Checkpoint attack kills six Libyan soldiers - ministry
An attack on a checkpoint between the Libyan capital and the town of Zliten killed six soldiers of the UN-backed unity government on Thursday, an interior ministry source said.
"The attack was carried out with grenades and light weapons at 07:45," Mayor Moftah Ahmadi earlier told AFP, giving a lower death toll of four.
But an interior ministry source, asking not to be named, said two others were seriously wounded and had also died, raising the number killed to six, all of them soldiers.
A building beside the checkpoint was left riddled with bullet holes and streaked with trails of blood on the ground, while the mangled remains of a car stood outside.
According to Libyan media, most of the soldiers were killed inside the building used as a rest quarters for the troops at the checkpoint in Zliten, which lies 170km from the capital in an area of western Libya under the control of the beleaguered Tripoli-based government.
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The mayor said the checkpoint was manned by special forces from the interior ministry, on the main highway along the Mediterranean coast.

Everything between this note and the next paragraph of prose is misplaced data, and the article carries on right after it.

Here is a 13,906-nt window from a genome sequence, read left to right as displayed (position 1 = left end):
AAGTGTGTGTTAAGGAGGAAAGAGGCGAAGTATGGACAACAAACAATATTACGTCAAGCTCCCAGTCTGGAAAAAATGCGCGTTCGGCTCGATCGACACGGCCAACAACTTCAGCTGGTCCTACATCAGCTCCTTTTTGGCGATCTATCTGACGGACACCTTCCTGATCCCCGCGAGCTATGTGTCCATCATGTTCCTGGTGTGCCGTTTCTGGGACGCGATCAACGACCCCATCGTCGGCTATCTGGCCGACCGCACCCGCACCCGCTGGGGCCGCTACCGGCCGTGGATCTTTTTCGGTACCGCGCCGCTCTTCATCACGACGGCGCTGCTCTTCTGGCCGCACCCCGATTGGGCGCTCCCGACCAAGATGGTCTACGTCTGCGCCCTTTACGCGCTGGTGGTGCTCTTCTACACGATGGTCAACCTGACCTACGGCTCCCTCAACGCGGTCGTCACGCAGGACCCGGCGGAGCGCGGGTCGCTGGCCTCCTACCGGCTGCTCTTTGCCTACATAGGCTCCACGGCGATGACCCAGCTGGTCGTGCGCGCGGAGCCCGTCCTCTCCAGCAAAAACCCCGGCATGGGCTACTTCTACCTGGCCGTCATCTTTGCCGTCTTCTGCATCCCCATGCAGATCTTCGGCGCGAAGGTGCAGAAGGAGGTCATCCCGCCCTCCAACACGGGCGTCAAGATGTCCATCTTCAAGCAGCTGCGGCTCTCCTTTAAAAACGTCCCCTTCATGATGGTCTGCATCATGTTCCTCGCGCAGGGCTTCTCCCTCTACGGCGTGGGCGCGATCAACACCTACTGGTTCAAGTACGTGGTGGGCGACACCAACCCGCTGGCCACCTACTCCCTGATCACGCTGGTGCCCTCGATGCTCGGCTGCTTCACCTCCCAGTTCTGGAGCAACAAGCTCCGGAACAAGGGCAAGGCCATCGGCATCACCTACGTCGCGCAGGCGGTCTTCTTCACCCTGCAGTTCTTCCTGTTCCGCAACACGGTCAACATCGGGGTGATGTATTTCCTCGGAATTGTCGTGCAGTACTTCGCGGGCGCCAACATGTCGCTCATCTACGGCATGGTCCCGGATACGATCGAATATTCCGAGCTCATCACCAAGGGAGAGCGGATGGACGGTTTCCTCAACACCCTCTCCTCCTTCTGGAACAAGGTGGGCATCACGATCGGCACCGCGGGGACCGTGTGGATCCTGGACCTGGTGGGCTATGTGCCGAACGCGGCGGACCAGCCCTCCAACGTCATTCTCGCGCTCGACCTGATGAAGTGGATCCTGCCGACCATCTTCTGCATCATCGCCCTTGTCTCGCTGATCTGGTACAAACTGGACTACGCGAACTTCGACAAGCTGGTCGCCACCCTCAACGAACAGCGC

"According to preliminary reports, there were three attackers and one of them was killed in the exchange of fire," Ahmadi said, adding that the two others had escaped.
"A security perimeter has been set up in the zone around the town," the ministry source said, to hunt down the perpetrators.
Zliten security chief Mohammed Abu Hajar told Libya's Al-Nabaa television that the attack was the work of the Islamic State group, although there was no immediate claim of responsibility from the jihadists.
ISIS took advantage of the anarchy that reigned in Libya after the NATO-backed overthrow and killing of longtime dictator Muammar Gaddafi in 2011 to establish footholds in several parts of the country.
In June 2015, they seized control of Gaddafi's hometown of Sirte, only ceding it in December of the following year in the face of an offensive by the Tripoli-based government's forces and allied militias.
The jihadists have continued the fight from rural areas of western Libya, including around Zliten, and in April the Tripoli-based Government of National Accord launched a campaign to flush them out.
The GNA has struggled to assert its authority outside western Libya since its formation in 2015.
The east, including second city Benghazi, is largely in the hands of the self-styled Libyan National Army of military strongman Field Marshal Khalifa Haftar.